The President added that “even if Republicans gain a majority it won’t be big enough to override my veto of any attempted repeal legislation. Remember, it takes a two-thirds vote in both the House and Senate to overturn a president’s veto. There’s no way they’ll win enough seats to do that.”

In related news, President Obama received a congratulatory note on the passage of his healthcare bill from former Cuban dictator Fidel Castro. Calling government control of health care “an essential building block for socialism,” Castro praised Obama as “the caudillo that America has long needed to forge a progressive future.”

Bid to Block Viagra for Sex Offenders Fails

A Republican led attempt to amend the recently passed healthcare law to prevent government funding of Viagra and related erectile dysfunction drugs for convicted sex-offenders was defeated by a 57-42 vote in the Senate. The amendment was proposed by Senator Tom Coburn (R-Okla) in an effort to highlight and remedy some of the lesser known outcomes of the passage of the “Obamacare” legislation.

Senator Max Baucus (D-Mont) called the proposed amendment a “mockery of the seriousness of the healthcare legislation. Before the ink is dry on this law, Republicans are trying to pick apart its supposed flaws.”

Baucus maintained that “for us to dictate who can receive what kind of medication would be a gross invasion of privacy. Lord knows, it’s already embarrassing enough to have to discuss your ED with your doctor. Anybody who’s got the balls to do that ought not be denied a prescription by some do-gooder amendment we pass.”

Senate Majority Leader Harry Reid (D-Nev) argued that the proposed ban wouldn’t be necessary because “a government healthcare panel established by the legislation will decide who can and can’t receive what kind of treatment. Rather than a blanket prohibition, the law will allow distinctions to be made at a micro level. Whether a former sex-offender should or shouldn’t get Viagra will be made on a case-by-case basis by those with the medical and psychological expertise we lack here in the Senate.”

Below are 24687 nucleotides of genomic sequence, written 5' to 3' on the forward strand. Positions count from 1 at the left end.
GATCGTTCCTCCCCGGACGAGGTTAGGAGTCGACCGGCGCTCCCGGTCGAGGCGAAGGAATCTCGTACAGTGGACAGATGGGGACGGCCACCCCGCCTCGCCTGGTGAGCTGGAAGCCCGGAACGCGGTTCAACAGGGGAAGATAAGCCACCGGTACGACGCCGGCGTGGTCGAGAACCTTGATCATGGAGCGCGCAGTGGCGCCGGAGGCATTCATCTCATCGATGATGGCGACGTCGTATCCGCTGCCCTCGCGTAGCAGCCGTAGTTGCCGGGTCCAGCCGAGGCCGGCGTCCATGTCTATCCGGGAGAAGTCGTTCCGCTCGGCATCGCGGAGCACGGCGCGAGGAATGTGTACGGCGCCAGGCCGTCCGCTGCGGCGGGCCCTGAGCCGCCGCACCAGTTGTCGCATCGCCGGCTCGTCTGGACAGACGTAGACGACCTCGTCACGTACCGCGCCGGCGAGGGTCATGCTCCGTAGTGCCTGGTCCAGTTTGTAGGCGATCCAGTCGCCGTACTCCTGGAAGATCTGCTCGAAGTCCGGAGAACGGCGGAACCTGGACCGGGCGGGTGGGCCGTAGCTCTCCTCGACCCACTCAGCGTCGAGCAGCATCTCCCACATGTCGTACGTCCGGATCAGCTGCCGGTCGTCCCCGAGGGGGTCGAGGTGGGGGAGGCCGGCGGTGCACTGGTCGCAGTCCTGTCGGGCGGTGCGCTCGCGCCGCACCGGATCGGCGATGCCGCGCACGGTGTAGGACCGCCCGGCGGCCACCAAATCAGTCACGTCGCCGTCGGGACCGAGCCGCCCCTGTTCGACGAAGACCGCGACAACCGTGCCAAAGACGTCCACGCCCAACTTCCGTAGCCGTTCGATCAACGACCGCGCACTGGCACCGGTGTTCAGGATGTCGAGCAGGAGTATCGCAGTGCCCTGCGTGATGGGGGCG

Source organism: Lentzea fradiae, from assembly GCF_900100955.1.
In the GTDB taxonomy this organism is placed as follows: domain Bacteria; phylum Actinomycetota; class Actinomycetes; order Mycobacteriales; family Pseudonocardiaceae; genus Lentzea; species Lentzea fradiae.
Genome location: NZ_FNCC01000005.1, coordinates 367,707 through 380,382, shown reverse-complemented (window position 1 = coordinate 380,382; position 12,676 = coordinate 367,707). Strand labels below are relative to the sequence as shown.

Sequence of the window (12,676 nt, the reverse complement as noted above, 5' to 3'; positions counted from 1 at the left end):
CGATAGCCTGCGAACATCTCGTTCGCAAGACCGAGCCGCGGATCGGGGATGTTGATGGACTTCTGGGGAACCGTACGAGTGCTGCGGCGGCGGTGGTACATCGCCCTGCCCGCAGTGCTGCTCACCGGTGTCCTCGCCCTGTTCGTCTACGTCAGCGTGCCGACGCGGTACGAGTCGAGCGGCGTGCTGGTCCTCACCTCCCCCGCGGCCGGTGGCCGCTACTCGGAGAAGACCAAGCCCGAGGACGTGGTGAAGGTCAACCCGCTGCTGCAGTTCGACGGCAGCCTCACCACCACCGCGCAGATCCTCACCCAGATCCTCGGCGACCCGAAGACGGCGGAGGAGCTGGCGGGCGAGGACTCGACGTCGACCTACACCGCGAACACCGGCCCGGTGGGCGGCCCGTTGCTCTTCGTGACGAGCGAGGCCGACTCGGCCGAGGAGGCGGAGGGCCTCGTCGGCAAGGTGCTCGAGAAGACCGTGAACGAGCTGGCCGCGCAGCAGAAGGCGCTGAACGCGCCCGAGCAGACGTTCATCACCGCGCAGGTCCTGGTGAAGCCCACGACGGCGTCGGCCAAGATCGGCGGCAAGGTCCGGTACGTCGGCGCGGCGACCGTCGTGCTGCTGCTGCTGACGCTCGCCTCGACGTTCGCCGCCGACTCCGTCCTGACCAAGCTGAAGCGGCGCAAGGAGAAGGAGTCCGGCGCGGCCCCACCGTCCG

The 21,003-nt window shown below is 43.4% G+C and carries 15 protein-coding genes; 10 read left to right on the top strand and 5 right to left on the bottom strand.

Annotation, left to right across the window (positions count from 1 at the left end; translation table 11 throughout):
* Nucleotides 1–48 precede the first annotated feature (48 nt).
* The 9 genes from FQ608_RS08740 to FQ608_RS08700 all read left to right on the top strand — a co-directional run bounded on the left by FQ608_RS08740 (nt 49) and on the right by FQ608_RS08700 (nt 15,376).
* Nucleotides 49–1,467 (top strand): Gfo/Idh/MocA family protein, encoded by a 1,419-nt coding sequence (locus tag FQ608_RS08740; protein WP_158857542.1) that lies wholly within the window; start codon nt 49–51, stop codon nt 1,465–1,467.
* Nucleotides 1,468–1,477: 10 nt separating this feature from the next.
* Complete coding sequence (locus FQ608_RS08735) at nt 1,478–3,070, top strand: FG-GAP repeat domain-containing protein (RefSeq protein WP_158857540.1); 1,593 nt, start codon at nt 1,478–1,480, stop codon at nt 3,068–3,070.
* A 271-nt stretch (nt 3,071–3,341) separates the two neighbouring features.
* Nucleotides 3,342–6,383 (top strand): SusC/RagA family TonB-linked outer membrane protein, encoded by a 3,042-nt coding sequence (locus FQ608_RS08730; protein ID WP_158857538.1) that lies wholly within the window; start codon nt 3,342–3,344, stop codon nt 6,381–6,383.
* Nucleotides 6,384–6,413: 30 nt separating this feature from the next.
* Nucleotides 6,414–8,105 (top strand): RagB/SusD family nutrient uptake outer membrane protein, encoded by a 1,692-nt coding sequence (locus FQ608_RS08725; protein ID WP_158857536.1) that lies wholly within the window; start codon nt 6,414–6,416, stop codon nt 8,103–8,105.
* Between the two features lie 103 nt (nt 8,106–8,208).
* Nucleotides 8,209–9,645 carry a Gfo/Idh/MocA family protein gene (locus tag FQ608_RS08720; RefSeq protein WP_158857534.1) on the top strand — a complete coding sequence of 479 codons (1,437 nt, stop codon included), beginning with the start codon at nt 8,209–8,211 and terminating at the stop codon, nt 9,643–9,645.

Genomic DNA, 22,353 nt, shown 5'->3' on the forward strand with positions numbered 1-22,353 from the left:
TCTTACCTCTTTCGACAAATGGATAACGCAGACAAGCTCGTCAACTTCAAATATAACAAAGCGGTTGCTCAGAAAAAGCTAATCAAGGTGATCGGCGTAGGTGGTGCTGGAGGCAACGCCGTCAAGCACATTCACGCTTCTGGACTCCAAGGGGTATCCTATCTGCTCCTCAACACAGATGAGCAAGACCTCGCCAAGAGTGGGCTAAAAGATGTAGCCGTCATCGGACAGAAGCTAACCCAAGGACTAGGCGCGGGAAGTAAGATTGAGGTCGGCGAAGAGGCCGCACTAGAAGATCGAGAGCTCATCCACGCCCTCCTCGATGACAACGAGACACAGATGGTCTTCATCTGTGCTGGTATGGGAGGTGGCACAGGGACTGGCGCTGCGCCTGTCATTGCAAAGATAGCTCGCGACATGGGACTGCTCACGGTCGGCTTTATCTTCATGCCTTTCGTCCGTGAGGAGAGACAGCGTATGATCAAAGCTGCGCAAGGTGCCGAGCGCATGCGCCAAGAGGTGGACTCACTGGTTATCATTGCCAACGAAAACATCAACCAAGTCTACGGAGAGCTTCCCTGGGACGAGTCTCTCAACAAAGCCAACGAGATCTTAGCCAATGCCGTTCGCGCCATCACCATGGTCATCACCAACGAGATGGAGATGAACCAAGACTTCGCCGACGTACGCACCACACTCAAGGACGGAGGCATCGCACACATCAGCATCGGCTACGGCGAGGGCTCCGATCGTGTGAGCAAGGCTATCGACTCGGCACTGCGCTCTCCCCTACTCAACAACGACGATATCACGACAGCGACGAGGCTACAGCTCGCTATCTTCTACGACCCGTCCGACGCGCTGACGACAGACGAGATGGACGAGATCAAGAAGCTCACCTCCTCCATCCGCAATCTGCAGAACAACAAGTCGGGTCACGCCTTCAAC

Constitution’s “Good & Plenty” Clause Cited

Contentions that the recently passed Obamacare law might be unconstitutional were met with disdain by House Judiciary Committee Chairman, Representative John Conyers (D-Mich).

According to Conyers, “the government is empowered to do anything it deems necessary or useful under the ‘good and plenty’ clause. The Founding Fathers were wise enough to realize they couldn’t foresee the kinds of powers that would be needed in the future. So, they created language in that pretty much says we can do whatever we want if we think it’s for the benefit of the people. Forcing people to buy health insurance surely falls within this broad grant of authority.”

State Department Denies Passover Trip

A soldier’s request to visit Israel for the Jewish Passover celebration was nixed by the Obama Administration’s State Department. The terse rejection stated that “it would be inappropriate for active duty military personnel to travel to countries hostile to the United States.” The State Department letter cited “the incalculable damage done to US interests during the Vietnam War when uniformed American soldiers visited enemy territory.”

In related news, US Secretary of State Hillary Clinton cited Israel’s construction of new homes in Jerusalem as “the main impediment to peace in the region.” One might have thought that rocket attacks on Israeli civilians by Hamas terrorists might rank higher, but according to Clinton, “these attacks wouldn’t be necessary if Israel weren’t instigating them by settling on land that the Palestinians claim as theirs.”